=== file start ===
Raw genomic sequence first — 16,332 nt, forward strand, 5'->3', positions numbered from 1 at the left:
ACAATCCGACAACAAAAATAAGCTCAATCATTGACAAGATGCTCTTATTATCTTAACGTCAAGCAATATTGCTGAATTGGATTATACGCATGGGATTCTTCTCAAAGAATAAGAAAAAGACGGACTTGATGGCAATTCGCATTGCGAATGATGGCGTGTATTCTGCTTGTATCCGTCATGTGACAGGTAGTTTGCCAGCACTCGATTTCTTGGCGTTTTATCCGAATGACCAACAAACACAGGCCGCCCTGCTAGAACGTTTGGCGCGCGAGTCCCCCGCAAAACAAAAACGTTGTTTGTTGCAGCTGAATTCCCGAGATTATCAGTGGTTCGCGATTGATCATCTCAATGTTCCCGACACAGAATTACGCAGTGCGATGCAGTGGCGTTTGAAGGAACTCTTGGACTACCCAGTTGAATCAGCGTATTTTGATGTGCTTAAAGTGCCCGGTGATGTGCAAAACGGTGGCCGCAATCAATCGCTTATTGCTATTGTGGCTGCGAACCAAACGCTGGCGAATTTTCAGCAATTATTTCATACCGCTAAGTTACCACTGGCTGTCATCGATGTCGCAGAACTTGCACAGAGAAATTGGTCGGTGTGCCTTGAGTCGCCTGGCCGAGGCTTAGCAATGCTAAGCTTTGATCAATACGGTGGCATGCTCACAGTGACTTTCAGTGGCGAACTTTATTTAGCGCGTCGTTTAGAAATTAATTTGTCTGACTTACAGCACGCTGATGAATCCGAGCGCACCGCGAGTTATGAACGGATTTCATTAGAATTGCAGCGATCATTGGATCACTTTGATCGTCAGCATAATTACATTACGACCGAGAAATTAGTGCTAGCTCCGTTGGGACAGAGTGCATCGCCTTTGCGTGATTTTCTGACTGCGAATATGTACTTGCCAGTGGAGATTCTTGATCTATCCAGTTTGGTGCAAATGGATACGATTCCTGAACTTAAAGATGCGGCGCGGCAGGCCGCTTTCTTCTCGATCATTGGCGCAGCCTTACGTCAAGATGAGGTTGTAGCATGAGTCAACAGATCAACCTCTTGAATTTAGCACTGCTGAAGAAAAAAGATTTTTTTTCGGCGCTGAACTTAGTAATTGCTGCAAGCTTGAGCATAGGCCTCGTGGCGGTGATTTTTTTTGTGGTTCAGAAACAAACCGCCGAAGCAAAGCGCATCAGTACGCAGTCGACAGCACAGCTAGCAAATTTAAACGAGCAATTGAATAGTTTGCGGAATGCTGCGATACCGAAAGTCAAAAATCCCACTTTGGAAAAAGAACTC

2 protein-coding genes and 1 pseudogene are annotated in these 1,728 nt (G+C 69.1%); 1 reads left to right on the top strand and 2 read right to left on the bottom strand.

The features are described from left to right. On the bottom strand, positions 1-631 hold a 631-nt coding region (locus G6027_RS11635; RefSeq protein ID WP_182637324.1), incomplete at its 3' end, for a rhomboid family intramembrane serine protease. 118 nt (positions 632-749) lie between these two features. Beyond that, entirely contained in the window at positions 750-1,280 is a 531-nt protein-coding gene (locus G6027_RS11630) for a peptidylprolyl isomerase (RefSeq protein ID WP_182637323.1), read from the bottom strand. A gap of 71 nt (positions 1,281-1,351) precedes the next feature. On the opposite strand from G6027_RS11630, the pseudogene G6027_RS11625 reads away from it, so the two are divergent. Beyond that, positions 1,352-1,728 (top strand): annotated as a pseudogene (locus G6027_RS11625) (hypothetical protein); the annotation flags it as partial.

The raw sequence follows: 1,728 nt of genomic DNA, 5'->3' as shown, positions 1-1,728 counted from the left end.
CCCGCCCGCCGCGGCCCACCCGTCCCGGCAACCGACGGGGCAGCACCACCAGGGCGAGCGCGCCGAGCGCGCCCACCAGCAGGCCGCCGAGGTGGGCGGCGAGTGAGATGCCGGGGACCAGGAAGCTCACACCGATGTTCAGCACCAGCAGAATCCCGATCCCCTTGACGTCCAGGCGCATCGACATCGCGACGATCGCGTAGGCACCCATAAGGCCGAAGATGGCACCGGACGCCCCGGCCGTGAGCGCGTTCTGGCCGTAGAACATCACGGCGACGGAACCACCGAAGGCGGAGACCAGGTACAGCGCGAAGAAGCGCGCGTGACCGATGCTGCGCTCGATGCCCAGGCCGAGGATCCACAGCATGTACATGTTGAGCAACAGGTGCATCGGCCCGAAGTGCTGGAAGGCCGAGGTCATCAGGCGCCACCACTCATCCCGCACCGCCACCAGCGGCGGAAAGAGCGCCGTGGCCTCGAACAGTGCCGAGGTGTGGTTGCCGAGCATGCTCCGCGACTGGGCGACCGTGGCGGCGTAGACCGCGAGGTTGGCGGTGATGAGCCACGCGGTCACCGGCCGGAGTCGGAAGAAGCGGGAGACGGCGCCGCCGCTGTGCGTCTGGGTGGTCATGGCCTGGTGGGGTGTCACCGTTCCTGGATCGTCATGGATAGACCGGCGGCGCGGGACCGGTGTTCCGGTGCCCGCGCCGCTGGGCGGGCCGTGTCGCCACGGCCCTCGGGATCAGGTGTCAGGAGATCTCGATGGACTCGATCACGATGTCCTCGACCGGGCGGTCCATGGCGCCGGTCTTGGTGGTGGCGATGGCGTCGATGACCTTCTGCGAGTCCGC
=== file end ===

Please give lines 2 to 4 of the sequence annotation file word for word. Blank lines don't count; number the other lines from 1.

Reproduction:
ACAATCCGACAACAAAAATAAGCTCAATCATTGACAAGATGCTCTTATTATCTTAACGTCAAGCAATATTGCTGAATTGGATTATACGCATGGGATTCTTCTCAAAGAATAAGAAAAAGACGGACTTGATGGCAATTCGCATTGCGAATGATGGCGTGTATTCTGCTTGTATCCGTCATGTGACAGGTAGTTTGCCAGCACTCGATTTCTTGGCGTTTTATCCGAATGACCAACAAACACAGGCCGCCCTGCTAGAACGTTTGGCGCGCGAGTCCCCCGCAAAACAAAAACGTTGTTTGTTGCAGCTGAATTCCCGAGATTATCAGTGGTTCGCGATTGATCATCTCAATGTTCCCGACACAGAATTACGCAGTGCGATGCAGTGGCGTTTGAAGGAACTCTTGGACTACCCAGTTGAATCAGCGTATTTTGATGTGCTTAAAGTGCCCGGTGATGTGCAAAACGGTGGCCGCAATCAATCGCTTATTGCTATTGTGGCTGCGAACCAAACGCTGGCGAATTTTCAGCAATTATTTCATACCGCTAAGTTACCACTGGCTGTCATCGATGTCGCAGAACTTGCACAGAGAAATTGGTCGGTGTGCCTTGAGTCGCCTGGCCGAGGCTTAGCAATGCTAAGCTTTGATCAATACGGTGGCATGCTCACAGTGACTTTCAGTGGCGAACTTTATTTAGCGCGTCGTTTAGAAATTAATTTGTCTGACTTACAGCACGCTGATGAATCCGAGCGCACCGCGAGTTATGAACGGATTTCATTAGAATTGCAGCGATCATTGGATCACTTTGATCGTCAGCATAATTACATTACGACCGAGAAATTAGTGCTAGCTCCGTTGGGACAGAGTGCATCGCCTTTGCGTGATTTTCTGACTGCGAATATGTACTTGCCAGTGGAGATTCTTGATCTATCCAGTTTGGTGCAAATGGATACGATTCCTGAACTTAAAGATGCGGCGCGGCAGGCCGCTTTCTTCTCGATCATTGGCGCAGCCTTACGTCAAGATGAGGTTGTAGCATGAGTCAACAGATCAACCTCTTGAATTTAGCACTGCTGAAGAAAAAAGATTTTTTTTCGGCGCTGAACTTAGTAATTGCTGCAAGCTTGAGCATAGGCCTCGTGGCGGTGATTTTTTTTGTGGTTCAGAAACAAACCGCCGAAGCAAAGCGCATCAGTACGCAGTCGACAGCACAGCTAGCAAATTTAAACGAGCAATTGAATAGTTTGCGGAATGCTGCGATACCGAAAGTCAAAAATCCCACTTTGGAAAAAGAACTC

2 protein-coding genes and 1 pseudogene are annotated in these 1,728 nt (G+C 69.1%); 1 reads left to right on the top strand and 2 read right to left on the bottom strand.

The features are described from left to right. On the bottom strand, positions 1-631 hold a 631-nt coding region (locus G6027_RS11635; RefSeq protein ID WP_182637324.1), incomplete at its 3' end, for a rhomboid family intramembrane serine protease. 118 nt (positions 632-749) lie between these two features. Beyond that, entirely contained in the window at positions 750-1,280 is a 531-nt protein-coding gene (locus G6027_RS11630) for a peptidylprolyl isomerase (RefSeq protein ID WP_182637323.1), read from the bottom strand. A gap of 71 nt (positions 1,281-1,351) precedes the next feature. On the opposite strand from G6027_RS11630, the pseudogene G6027_RS11625 reads away from it, so the two are divergent. Beyond that, positions 1,352-1,728 (top strand): annotated as a pseudogene (locus G6027_RS11625) (hypothetical protein); the annotation flags it as partial.